Soap, Science, and Flat-Screen TVs: A History of Liquid Crystals available in Hardcover
- Pub. Date:
- Oxford University Press
The terms 'liquid crystal' or 'liquid crystal display' (LCD) are well-known in the context of flat-screen televisions, but the properties and history of liquid crystals are little understood. This book tells the story of liquid crystals, from their controversial discovery at the end of the nineteenth century, to their eventual acceptance as another state of matter to rank alongside gases, liquids and solids. As their story unfolds, the scientists involved and their works are put into illuminating broader socio-political contexts. In recent years, liquid crystals have had a major impact on the display industry, culminating in the now widely available flat-screen televisions; this development is described in detail over three chapters, and the basic science behind it is explained in simple terms accessible to a general reader. New applications of liquid crystals in materials, bio-systems, medicine and technology are also explained.
The authors' approach to the subject defines a new genre of popular science books. The historical background to the scientific discoveries is given in detail, and the personal communications between the scientists involved are explored. The book tells the story of liquid crystals, but it also shows that scientific discovery and exploitation relies on human interactions, and the social and political environments in which they work.
|Publisher:||Oxford University Press|
|Product dimensions:||6.30(w) x 9.30(h) x 1.00(d)|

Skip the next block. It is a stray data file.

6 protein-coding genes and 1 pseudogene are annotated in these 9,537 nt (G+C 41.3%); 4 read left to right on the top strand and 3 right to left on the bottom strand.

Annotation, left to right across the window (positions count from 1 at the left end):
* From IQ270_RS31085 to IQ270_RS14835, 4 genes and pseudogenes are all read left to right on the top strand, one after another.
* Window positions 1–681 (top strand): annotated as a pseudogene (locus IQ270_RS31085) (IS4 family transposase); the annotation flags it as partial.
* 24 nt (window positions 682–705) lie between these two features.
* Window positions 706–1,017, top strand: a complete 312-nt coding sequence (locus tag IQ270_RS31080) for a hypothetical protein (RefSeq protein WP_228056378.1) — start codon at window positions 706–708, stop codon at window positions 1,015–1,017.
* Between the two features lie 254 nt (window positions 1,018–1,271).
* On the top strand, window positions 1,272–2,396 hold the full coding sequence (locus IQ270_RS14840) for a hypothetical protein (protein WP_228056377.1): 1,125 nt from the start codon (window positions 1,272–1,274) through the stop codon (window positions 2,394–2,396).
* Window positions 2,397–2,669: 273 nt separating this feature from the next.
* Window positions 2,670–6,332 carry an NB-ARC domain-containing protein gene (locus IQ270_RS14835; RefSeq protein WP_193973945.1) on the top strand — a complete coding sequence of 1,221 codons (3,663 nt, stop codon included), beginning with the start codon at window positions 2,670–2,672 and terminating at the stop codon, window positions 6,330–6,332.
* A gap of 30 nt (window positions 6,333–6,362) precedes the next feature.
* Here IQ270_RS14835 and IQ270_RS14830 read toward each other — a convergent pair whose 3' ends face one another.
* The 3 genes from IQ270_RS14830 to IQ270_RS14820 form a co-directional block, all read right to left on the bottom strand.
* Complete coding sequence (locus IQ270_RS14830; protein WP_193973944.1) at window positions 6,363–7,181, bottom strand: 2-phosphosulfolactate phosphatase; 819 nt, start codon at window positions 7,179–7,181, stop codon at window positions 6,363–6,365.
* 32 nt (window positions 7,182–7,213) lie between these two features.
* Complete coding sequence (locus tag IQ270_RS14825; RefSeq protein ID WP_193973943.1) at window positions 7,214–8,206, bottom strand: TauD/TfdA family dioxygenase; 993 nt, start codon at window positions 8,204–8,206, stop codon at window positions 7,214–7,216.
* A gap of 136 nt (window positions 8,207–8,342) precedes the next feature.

About the Author
David Dunmur received his undergraduate and postgraduate degrees from the University of Oxford. After 3 years as a research fellow in the newly formed Department of Theoretical Chemistry, University of Bristol, he was appointed in 1968 as a lecturer in Chemistry at the University of Sheffield, where he became Head of the Department of Chemistry from 1993 to 1996. He was a Fulbright Scholar at the University of California in 1980. In 1999 he received the George Gray Medal from the British Liquid Crystal Society. From 1996 to his retirement in 2005, he was a research Professor in chemical physics (liquid crystals) in the School of Chemistry, University of Southampton.
Tim Sluckin was born in London in 1951, and educated in Cambridge and Nottingham, where he received his Ph.D in 1975 for a thesis on the theoretical physics of liquid helium. After several postdoctoral appointments in the USA and in the UK, he was appointed a lecturer in applied mathematics at the University of Southampton (UK) in 1981. Since 1995 he has been Professor of Applied Mathematical Physics at the University of Southampton. He has also spent extended periods of sabbatical leave abroad, including spells in France (Grenoble), Italy (Milan) and Israel (Haifa). His main research interests have been in mathematical and physical aspects of liquid crystals, but he also has interests in other fluid phenomena. Another of his interests is mathematical population biology, including, in particular, problems to do with human prehistory. More recently he has also published significantly in the history of science.
Table of Contents
1. Introduction: from carrots to displays
2. Crystals that flow: fact or fiction
3. Liquid crystals: where do they come from?
4. La Gloire Française
5. The meeting that wasn't and the meeting that was
6. The threads of life
7. Winds of war
9. An unlikely story
10. The light dawns in the west
11. The sun rises in the east
12. The new world of liquid crystals